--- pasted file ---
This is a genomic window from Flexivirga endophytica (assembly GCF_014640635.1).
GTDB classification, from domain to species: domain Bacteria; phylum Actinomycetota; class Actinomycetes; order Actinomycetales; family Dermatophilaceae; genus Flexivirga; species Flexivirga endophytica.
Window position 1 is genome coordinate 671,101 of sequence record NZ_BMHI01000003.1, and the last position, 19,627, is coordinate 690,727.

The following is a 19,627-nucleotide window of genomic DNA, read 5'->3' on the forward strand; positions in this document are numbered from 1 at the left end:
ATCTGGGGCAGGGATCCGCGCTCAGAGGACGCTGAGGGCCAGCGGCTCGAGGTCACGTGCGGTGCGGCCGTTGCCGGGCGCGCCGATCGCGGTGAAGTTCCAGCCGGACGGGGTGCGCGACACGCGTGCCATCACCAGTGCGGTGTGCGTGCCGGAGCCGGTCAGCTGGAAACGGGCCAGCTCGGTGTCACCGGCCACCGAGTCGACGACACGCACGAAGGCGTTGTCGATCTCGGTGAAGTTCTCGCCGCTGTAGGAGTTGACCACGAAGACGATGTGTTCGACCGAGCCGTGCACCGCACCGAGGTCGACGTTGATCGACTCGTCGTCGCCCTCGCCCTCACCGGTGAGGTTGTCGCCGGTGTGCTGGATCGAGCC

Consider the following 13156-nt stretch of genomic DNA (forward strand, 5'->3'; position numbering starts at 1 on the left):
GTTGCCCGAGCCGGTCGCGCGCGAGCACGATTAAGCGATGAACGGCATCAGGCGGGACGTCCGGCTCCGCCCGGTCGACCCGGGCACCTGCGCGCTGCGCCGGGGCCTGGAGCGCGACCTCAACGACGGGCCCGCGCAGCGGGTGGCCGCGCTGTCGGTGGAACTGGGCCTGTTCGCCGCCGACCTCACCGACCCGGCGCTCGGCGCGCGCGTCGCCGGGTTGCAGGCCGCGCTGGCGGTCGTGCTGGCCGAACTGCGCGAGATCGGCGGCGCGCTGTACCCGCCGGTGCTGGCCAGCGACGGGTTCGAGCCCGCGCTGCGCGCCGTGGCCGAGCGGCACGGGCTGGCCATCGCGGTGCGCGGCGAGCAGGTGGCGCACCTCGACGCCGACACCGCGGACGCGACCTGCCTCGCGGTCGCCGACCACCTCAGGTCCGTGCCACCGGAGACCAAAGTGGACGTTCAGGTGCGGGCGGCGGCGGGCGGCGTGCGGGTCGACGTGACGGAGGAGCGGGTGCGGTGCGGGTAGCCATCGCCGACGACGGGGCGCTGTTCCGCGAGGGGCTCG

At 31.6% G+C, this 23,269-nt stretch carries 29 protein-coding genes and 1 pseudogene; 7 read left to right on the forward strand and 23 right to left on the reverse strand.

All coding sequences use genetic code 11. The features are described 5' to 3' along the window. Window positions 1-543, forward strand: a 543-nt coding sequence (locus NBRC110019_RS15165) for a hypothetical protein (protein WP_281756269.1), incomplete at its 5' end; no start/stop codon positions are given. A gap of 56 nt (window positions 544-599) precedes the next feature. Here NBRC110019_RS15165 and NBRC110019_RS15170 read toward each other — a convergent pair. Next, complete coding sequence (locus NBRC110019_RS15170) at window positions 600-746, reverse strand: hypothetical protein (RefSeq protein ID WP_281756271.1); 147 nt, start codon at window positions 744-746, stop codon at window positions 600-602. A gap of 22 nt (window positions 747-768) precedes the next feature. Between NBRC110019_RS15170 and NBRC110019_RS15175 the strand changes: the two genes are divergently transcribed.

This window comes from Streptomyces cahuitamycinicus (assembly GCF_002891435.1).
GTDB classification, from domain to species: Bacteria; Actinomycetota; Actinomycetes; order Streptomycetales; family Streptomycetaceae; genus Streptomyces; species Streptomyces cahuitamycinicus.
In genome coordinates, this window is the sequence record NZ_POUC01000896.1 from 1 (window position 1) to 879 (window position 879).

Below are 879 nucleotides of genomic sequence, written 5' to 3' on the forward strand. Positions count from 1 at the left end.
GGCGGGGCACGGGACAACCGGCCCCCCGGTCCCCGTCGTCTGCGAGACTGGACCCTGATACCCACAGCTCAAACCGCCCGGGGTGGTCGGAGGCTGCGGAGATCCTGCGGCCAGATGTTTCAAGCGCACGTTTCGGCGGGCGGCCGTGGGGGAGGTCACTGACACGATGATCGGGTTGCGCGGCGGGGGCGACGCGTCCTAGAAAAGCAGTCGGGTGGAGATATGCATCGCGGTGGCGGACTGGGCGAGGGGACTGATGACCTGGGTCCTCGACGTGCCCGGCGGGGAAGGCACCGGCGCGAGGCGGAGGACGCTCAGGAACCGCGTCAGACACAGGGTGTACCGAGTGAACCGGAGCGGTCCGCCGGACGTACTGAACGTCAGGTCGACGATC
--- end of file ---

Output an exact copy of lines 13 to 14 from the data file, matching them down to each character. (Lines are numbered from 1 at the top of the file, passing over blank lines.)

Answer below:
Below are 879 nucleotides of genomic sequence, written 5' to 3' on the forward strand. Positions count from 1 at the left end.
GGCGGGGCACGGGACAACCGGCCCCCCGGTCCCCGTCGTCTGCGAGACTGGACCCTGATACCCACAGCTCAAACCGCCCGGGGTGGTCGGAGGCTGCGGAGATCCTGCGGCCAGATGTTTCAAGCGCACGTTTCGGCGGGCGGCCGTGGGGGAGGTCACTGACACGATGATCGGGTTGCGCGGCGGGGGCGACGCGTCCTAGAAAAGCAGTCGGGTGGAGATATGCATCGCGGTGGCGGACTGGGCGAGGGGACTGATGACCTGGGTCCTCGACGTGCCCGGCGGGGAAGGCACCGGCGCGAGGCGGAGGACGCTCAGGAACCGCGTCAGACACAGGGTGTACCGAGTGAACCGGAGCGGTCCGCCGGACGTACTGAACGTCAGGTCGACGATC